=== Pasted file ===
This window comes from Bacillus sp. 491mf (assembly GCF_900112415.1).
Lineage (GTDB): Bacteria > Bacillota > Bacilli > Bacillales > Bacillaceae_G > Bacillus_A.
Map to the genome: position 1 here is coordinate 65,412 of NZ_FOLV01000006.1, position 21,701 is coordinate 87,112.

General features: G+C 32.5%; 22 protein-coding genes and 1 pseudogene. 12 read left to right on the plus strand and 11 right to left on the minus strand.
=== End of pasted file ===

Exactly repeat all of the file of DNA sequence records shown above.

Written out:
This window comes from Bacillus sp. 491mf (assembly GCF_900112415.1).
Lineage (GTDB): Bacteria > Bacillota > Bacilli > Bacillales > Bacillaceae_G > Bacillus_A.
Map to the genome: position 1 here is coordinate 65,412 of NZ_FOLV01000006.1, position 21,701 is coordinate 87,112.

General features: G+C 32.5%; 22 protein-coding genes and 1 pseudogene. 12 read left to right on the plus strand and 11 right to left on the minus strand.